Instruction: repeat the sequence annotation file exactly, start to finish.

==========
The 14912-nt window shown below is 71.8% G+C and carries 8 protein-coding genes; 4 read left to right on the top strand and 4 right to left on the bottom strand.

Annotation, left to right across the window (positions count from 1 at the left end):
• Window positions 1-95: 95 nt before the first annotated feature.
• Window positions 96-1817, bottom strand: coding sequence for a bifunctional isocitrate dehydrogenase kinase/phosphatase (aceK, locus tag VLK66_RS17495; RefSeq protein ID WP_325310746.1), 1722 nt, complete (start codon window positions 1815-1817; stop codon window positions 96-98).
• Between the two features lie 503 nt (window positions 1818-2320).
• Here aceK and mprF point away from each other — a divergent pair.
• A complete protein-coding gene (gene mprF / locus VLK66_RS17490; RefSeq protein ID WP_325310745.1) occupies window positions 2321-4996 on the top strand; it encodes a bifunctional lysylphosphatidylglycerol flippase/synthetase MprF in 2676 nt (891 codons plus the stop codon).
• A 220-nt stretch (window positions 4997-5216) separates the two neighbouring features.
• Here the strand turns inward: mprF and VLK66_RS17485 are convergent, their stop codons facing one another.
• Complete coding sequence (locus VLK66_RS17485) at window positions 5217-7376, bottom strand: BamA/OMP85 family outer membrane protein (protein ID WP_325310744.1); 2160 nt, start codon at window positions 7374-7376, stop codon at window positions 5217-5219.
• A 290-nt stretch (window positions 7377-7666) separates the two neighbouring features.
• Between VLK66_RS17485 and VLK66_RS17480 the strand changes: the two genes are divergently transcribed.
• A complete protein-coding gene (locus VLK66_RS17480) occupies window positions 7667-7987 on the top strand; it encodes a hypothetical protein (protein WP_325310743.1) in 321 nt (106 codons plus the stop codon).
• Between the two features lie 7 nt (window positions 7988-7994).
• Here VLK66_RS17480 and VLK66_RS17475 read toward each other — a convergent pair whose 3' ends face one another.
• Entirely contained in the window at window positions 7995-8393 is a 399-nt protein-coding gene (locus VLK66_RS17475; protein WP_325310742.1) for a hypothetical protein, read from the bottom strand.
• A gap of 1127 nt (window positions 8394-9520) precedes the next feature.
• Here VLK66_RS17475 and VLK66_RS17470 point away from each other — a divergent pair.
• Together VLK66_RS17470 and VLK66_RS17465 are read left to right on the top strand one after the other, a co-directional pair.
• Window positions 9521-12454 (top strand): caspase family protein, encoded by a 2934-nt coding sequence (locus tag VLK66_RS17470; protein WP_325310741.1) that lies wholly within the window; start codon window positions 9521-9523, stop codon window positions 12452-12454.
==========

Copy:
The 14912-nt window shown below is 71.8% G+C and carries 8 protein-coding genes; 4 read left to right on the top strand and 4 right to left on the bottom strand.

Annotation, left to right across the window (positions count from 1 at the left end):
• Window positions 1-95: 95 nt before the first annotated feature.
• Window positions 96-1817, bottom strand: coding sequence for a bifunctional isocitrate dehydrogenase kinase/phosphatase (aceK, locus tag VLK66_RS17495; RefSeq protein ID WP_325310746.1), 1722 nt, complete (start codon window positions 1815-1817; stop codon window positions 96-98).
• Between the two features lie 503 nt (window positions 1818-2320).
• Here aceK and mprF point away from each other — a divergent pair.
• A complete protein-coding gene (gene mprF / locus VLK66_RS17490; RefSeq protein ID WP_325310745.1) occupies window positions 2321-4996 on the top strand; it encodes a bifunctional lysylphosphatidylglycerol flippase/synthetase MprF in 2676 nt (891 codons plus the stop codon).
• A 220-nt stretch (window positions 4997-5216) separates the two neighbouring features.
• Here the strand turns inward: mprF and VLK66_RS17485 are convergent, their stop codons facing one another.
• Complete coding sequence (locus VLK66_RS17485) at window positions 5217-7376, bottom strand: BamA/OMP85 family outer membrane protein (protein ID WP_325310744.1); 2160 nt, start codon at window positions 7374-7376, stop codon at window positions 5217-5219.
• A 290-nt stretch (window positions 7377-7666) separates the two neighbouring features.
• Between VLK66_RS17485 and VLK66_RS17480 the strand changes: the two genes are divergently transcribed.
• A complete protein-coding gene (locus VLK66_RS17480) occupies window positions 7667-7987 on the top strand; it encodes a hypothetical protein (protein WP_325310743.1) in 321 nt (106 codons plus the stop codon).
• Between the two features lie 7 nt (window positions 7988-7994).
• Here VLK66_RS17480 and VLK66_RS17475 read toward each other — a convergent pair whose 3' ends face one another.
• Entirely contained in the window at window positions 7995-8393 is a 399-nt protein-coding gene (locus VLK66_RS17475; protein WP_325310742.1) for a hypothetical protein, read from the bottom strand.
• A gap of 1127 nt (window positions 8394-9520) precedes the next feature.
• Here VLK66_RS17475 and VLK66_RS17470 point away from each other — a divergent pair.
• Together VLK66_RS17470 and VLK66_RS17465 are read left to right on the top strand one after the other, a co-directional pair.
• Window positions 9521-12454 (top strand): caspase family protein, encoded by a 2934-nt coding sequence (locus tag VLK66_RS17470; protein WP_325310741.1) that lies wholly within the window; start codon window positions 9521-9523, stop codon window positions 12452-12454.